German Raiders, Indian & Atlantic Oceans - 19th - Far across the Indian Ocean off Western Australia, the Australian cruiser "Sydney" came across German raider "Kormoran". Apparently caught unawares, SYDNEY was mortally damaged and lost without trace. "KORMORAN" also went down. In a cruise lasting 12 months she had sunk or captured 11 other ships of 68,000 tons. 22nd - While replenishing "U-126" north of Ascension Island, raider "ATLANTIS" was surprised and sunk by heavy cruiser Devonshire. The raider's operations in the Atlantic and Indian Oceans had cost the Allies 22 merchantmen of 146,000 tons. 24th - On her way to rescue "Atlantis'" survivors, "U-124" sighted cruiser DUNEDIN on patrol off the St Paul's Rocks, half way between Africa and South America. The cruiser was sunk with heavy loss of life. Raider "Komet" returned to Germany through the Atlantic having reached the Pacific across the top of Siberia some 17 months earlier. Her score was just 6 1/2 ships, some in operations with "Orion".

German Heavy Warships - As the completed "Tirpitz", sister-ship to "Bismarck" prepared for operations, units of the Home Fleet sailed for Iceland waters to cover any possible breakout. They were supported by a US Navy battle squadron.

30th -  RAF aircraft of Coastal Command were now flying regular patrols in the Bay of Biscay equipped with effective airborne depth charges and the long wavelength ASV radar. The first success was by a Whitley of No 502 Squadron. "U-206" on passage to the Mediterranean was detected and sunk

Russian Convoys - In November Russian convoys PQ3, 4 and 5 and return convoys QP2 and 3 with a total of 45 ships set out. Three merchantmen turned back but the rest got through without loss.

Battle of the Atlantic - There was a considerable drop in U-boat sinkings in the North Atlantic in the last two months of the year. Again the reasons were varied - the increasing number of escorts, the help given by the US Navy, and the increasing effectiveness of land-based aircraft. Escort carrier "Audacity" was also proving her worth. The Allies were also helped by Hitler's orders to Adm Doenitz to transfer large numbers of U-boats to the Mediterranean. These were needed to shore up the Italians and help secure the supply lines to the Axis armies in North Africa. This movement led to a concentration of U-boats off Gibraltar, and the need to strengthen the HG/SL convoy escorts. After the attacks on HG75 in October, the next HG did not sail until December when "Audacity" was available to close the Britain/Gibraltar air gap.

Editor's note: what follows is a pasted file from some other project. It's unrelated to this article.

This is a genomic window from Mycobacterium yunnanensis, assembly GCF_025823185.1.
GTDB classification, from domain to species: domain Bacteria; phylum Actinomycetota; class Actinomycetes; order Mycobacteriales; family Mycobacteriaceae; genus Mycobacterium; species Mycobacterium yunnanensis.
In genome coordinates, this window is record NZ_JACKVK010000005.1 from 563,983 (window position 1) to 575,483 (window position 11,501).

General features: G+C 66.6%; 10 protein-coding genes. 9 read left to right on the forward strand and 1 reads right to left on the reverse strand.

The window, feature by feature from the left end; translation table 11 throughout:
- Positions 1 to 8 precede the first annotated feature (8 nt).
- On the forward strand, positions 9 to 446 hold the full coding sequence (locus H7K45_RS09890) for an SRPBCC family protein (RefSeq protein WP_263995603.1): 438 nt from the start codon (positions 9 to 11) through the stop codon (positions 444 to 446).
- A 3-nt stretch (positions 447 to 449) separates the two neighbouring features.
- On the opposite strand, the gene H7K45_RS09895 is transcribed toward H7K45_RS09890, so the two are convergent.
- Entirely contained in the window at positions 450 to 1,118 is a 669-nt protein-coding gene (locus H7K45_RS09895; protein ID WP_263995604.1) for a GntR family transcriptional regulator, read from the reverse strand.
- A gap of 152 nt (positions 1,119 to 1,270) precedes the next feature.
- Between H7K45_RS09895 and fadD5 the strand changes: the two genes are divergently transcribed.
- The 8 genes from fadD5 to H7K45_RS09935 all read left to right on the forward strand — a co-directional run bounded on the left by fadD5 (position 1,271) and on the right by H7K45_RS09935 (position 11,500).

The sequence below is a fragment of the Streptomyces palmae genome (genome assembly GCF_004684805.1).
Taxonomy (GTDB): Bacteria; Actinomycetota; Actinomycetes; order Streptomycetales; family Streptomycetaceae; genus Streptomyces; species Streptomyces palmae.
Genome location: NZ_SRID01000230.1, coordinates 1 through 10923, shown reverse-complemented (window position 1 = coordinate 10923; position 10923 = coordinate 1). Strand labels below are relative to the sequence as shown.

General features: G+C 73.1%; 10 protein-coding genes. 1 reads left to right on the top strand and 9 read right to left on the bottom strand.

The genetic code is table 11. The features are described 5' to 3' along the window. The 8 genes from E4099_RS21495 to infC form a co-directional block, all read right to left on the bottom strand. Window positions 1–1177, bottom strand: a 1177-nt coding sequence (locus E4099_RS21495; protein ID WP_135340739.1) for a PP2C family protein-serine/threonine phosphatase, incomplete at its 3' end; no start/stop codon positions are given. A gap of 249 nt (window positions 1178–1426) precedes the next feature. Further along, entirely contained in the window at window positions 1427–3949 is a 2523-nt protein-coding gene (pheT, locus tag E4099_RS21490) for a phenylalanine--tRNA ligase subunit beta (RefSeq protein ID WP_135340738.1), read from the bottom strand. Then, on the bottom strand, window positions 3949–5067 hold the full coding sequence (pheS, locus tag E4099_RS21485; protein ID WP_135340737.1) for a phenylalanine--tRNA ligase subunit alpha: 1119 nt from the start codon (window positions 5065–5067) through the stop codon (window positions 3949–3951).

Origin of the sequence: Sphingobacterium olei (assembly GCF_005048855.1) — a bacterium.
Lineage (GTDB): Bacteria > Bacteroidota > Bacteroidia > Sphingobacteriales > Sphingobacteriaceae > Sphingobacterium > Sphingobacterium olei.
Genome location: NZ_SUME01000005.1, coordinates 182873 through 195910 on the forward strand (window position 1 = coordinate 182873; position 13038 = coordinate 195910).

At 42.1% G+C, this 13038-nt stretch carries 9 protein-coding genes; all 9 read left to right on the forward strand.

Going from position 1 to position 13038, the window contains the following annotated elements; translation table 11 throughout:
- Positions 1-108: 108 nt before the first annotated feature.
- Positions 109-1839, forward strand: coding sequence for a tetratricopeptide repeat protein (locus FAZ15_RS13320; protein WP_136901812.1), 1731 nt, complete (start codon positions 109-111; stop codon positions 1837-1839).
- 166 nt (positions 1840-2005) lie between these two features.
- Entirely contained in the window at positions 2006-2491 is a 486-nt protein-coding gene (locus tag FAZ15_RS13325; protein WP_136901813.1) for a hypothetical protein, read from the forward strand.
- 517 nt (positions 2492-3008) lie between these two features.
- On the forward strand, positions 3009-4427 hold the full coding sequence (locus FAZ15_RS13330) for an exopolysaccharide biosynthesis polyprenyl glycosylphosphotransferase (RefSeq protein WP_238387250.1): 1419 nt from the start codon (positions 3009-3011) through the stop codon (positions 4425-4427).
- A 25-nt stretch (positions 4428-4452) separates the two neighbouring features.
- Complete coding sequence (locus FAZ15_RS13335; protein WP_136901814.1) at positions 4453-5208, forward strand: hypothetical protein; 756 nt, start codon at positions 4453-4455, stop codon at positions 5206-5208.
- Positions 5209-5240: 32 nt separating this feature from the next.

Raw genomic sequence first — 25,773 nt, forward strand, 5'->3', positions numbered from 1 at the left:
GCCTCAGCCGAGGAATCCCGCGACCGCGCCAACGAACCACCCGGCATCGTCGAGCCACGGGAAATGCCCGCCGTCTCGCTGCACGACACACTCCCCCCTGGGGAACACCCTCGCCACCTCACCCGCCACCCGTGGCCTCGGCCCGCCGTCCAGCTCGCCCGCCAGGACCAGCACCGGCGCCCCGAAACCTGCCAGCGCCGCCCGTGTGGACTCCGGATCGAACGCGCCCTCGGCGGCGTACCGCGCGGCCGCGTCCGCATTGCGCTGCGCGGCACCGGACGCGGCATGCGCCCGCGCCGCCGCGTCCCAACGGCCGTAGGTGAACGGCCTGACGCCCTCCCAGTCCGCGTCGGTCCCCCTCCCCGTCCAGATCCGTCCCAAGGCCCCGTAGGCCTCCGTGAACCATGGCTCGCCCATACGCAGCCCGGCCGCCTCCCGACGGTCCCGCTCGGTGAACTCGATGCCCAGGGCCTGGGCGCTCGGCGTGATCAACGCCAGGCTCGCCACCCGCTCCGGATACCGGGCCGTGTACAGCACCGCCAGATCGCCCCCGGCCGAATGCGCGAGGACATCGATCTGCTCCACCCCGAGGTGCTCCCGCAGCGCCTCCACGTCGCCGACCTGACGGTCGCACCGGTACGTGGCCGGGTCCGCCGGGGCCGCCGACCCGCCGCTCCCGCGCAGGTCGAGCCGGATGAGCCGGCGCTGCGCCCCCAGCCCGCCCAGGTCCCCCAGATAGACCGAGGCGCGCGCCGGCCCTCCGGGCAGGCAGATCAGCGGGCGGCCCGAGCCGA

Monthly Loss Summary: 11 British, Allied and neutral ships of 55,000 tons in the Atlantic from all causes, 1 cruiser; 1 German raider, 1 German U-boat and 1 Italian (cause unknown) plus 1 Australian cruiser and 1 German raider in Indian Ocean


Eastern Front - The German Centre advance on Moscow was restarted and troops were soon on the capital's outskirts. In the South they had driven right into the Crimea. Only Sevastopol held out and the siege lasted until June 1942. Further east Rostov-on-Don was captured, but the Russians re-took the city.

Monthly Loss Summary: 20 British, Allied and neutral ships of 30,000 tons in UK waters.


9th, Action off Cape Spartivento, Southwest Italy - RAF reports of an Italian convoy in the Ionian Sea making for North Africa led to Force K sailing from Malta. The convoy consisted of seven transports escorted by six destroyers, with a distant cruiser covering force. Early in the morning every one of the transports and destroyer "FULMINE" were sent to the bottom. Later, while rescuing survivors, destroyer "LIBECCIO" was sunk by submarine "Upholder".

13th - As Force H returned to Gibraltar after flying off more Hurricanes from "Ark Royal" and Argus for Malta, the famous and much 'sunk' ARK ROYAL was hit by one torpedo from "U-81". Next day she foundered in tow only a few miles from home. One man was killed. "U-81" was one of four U-boats that had just passed into the Mediterranean. 16th - A second U-boat, "U-433" was sunk in the same area as "Ark Royal" by corvette "Marigold". Towards the end of the month, Dutch submarine "O-21" sank "U-95". Between late September and December, 26 U-boats broke through into the Mediterranean and for many months took a heavy toll of Royal Navy ships.

North Africa -  A major British offensive (Operation 'Crusader) started on the 18th, again from the Sollum area and by January had reached El Agheila. Axis forces around Sollum and Bardia were by-passed in the drive on Tobruk. The first link-up with the besieged garrison was made by New Zealand troops on the 27th. 27th - Australian sloop "PARRAMATTA" escorting an ammunition ship on the Tobruk Run was sunk by "U-559" off the port. Since the siege started destroyers and other warships had been carrying in men and supplies almost nightly. As it came to an end the cost could be counted - 25 warships of all sizes and five merchantmen lost.

25th - Force K hunted for Italian convoys to North Africa supported by the Mediterranean Fleet with battleships "Barham", Queen Elizabeth and Valiant. In the afternoon north of Sidi Barrani, BARHAM was hit by three torpedoes from "U-331" and as she slowly turned over and capsized, split apart in an almighty explosion. Recorded on film her apparently calamitous end is often used in naval films and documentaries. Although over 800 men were lost, a remarkable number were saved. Just before this tragedy, Force K had sunk two more Axis supply ships west of Crete. At this stage 60 percent of Axis North African supplies were being lost to attacks by British aircraft, submarines and warships.

East Africa - The last Italian forces surrendered at Gondar in the north of Ethiopia on the 27th. The Italian East African empire ceased to exist.

Monthly Loss Summary: 4 British or Allied merchant ships of 19,000 tons